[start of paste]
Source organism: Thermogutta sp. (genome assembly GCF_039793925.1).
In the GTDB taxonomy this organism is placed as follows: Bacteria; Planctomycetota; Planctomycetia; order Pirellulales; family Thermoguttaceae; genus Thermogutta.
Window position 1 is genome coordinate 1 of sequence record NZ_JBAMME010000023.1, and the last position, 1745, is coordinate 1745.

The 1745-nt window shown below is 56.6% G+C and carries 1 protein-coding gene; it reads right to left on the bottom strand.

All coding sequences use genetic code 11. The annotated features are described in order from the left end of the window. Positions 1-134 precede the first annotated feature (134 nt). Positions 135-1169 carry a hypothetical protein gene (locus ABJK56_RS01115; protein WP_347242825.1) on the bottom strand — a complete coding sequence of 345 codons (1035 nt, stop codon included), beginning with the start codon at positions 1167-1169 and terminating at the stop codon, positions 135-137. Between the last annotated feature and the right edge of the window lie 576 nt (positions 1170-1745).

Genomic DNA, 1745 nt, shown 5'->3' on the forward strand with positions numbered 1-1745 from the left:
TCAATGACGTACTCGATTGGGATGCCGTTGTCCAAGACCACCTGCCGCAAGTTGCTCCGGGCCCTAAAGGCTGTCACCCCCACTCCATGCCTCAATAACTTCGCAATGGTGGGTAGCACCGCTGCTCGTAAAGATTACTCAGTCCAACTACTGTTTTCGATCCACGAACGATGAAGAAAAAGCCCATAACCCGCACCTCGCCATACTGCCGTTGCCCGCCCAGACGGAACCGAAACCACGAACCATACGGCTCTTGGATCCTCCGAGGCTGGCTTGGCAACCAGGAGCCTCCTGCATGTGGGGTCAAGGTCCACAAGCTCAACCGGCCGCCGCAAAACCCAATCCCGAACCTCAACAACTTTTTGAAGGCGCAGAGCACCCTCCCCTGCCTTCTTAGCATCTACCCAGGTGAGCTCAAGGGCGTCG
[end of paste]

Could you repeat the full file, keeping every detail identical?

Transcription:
Source organism: Thermogutta sp. (genome assembly GCF_039793925.1).
In the GTDB taxonomy this organism is placed as follows: Bacteria; Planctomycetota; Planctomycetia; order Pirellulales; family Thermoguttaceae; genus Thermogutta.
Window position 1 is genome coordinate 1 of sequence record NZ_JBAMME010000023.1, and the last position, 1745, is coordinate 1745.

The 1745-nt window shown below is 56.6% G+C and carries 1 protein-coding gene; it reads right to left on the bottom strand.

All coding sequences use genetic code 11. The annotated features are described in order from the left end of the window. Positions 1-134 precede the first annotated feature (134 nt). Positions 135-1169 carry a hypothetical protein gene (locus ABJK56_RS01115; protein WP_347242825.1) on the bottom strand — a complete coding sequence of 345 codons (1035 nt, stop codon included), beginning with the start codon at positions 1167-1169 and terminating at the stop codon, positions 135-137. Between the last annotated feature and the right edge of the window lie 576 nt (positions 1170-1745).

Genomic DNA, 1745 nt, shown 5'->3' on the forward strand with positions numbered 1-1745 from the left:
TCAATGACGTACTCGATTGGGATGCCGTTGTCCAAGACCACCTGCCGCAAGTTGCTCCGGGCCCTAAAGGCTGTCACCCCCACTCCATGCCTCAATAACTTCGCAATGGTGGGTAGCACCGCTGCTCGTAAAGATTACTCAGTCCAACTACTGTTTTCGATCCACGAACGATGAAGAAAAAGCCCATAACCCGCACCTCGCCATACTGCCGTTGCCCGCCCAGACGGAACCGAAACCACGAACCATACGGCTCTTGGATCCTCCGAGGCTGGCTTGGCAACCAGGAGCCTCCTGCATGTGGGGTCAAGGTCCACAAGCTCAACCGGCCGCCGCAAAACCCAATCCCGAACCTCAACAACTTTTTGAAGGCGCAGAGCACCCTCCCCTGCCTTCTTAGCATCTACCCAGGTGAGCTCAAGGGCGTCG